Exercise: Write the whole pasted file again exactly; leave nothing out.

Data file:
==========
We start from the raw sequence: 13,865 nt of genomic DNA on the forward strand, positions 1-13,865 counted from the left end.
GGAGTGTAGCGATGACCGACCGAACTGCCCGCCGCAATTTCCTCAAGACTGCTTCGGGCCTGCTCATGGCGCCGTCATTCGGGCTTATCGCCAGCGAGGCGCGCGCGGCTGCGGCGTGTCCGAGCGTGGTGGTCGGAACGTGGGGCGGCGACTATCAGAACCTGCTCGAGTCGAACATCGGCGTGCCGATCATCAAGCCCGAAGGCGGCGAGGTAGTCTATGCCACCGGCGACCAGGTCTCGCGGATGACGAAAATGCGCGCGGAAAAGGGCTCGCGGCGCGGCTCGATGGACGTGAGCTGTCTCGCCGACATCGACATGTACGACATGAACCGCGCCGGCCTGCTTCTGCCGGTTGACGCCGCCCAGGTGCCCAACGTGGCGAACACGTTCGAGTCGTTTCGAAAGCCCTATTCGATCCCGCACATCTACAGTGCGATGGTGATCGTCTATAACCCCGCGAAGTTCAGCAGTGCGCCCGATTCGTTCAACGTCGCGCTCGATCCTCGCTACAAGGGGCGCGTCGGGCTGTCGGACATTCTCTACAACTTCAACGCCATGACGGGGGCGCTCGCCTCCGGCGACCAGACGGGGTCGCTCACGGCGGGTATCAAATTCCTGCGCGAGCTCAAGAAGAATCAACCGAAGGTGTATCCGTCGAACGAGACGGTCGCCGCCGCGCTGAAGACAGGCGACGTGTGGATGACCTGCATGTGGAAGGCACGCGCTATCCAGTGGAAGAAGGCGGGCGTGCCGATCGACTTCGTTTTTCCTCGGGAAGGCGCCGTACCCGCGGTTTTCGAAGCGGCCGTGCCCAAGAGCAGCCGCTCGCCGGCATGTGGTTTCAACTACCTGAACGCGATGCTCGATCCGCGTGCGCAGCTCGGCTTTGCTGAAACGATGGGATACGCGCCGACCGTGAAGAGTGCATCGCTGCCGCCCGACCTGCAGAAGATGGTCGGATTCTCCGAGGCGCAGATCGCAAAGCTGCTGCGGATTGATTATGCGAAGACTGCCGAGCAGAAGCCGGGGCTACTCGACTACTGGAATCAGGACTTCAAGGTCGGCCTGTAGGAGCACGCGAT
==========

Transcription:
We start from the raw sequence: 13,865 nt of genomic DNA on the forward strand, positions 1-13,865 counted from the left end.
GGAGTGTAGCGATGACCGACCGAACTGCCCGCCGCAATTTCCTCAAGACTGCTTCGGGCCTGCTCATGGCGCCGTCATTCGGGCTTATCGCCAGCGAGGCGCGCGCGGCTGCGGCGTGTCCGAGCGTGGTGGTCGGAACGTGGGGCGGCGACTATCAGAACCTGCTCGAGTCGAACATCGGCGTGCCGATCATCAAGCCCGAAGGCGGCGAGGTAGTCTATGCCACCGGCGACCAGGTCTCGCGGATGACGAAAATGCGCGCGGAAAAGGGCTCGCGGCGCGGCTCGATGGACGTGAGCTGTCTCGCCGACATCGACATGTACGACATGAACCGCGCCGGCCTGCTTCTGCCGGTTGACGCCGCCCAGGTGCCCAACGTGGCGAACACGTTCGAGTCGTTTCGAAAGCCCTATTCGATCCCGCACATCTACAGTGCGATGGTGATCGTCTATAACCCCGCGAAGTTCAGCAGTGCGCCCGATTCGTTCAACGTCGCGCTCGATCCTCGCTACAAGGGGCGCGTCGGGCTGTCGGACATTCTCTACAACTTCAACGCCATGACGGGGGCGCTCGCCTCCGGCGACCAGACGGGGTCGCTCACGGCGGGTATCAAATTCCTGCGCGAGCTCAAGAAGAATCAACCGAAGGTGTATCCGTCGAACGAGACGGTCGCCGCCGCGCTGAAGACAGGCGACGTGTGGATGACCTGCATGTGGAAGGCACGCGCTATCCAGTGGAAGAAGGCGGGCGTGCCGATCGACTTCGTTTTTCCTCGGGAAGGCGCCGTACCCGCGGTTTTCGAAGCGGCCGTGCCCAAGAGCAGCCGCTCGCCGGCATGTGGTTTCAACTACCTGAACGCGATGCTCGATCCGCGTGCGCAGCTCGGCTTTGCTGAAACGATGGGATACGCGCCGACCGTGAAGAGTGCATCGCTGCCGCCCGACCTGCAGAAGATGGTCGGATTCTCCGAGGCGCAGATCGCAAAGCTGCTGCGGATTGATTATGCGAAGACTGCCGAGCAGAAGCCGGGGCTACTCGACTACTGGAATCAGGACTTCAAGGTCGGCCTGTAGGAGCACGCGAT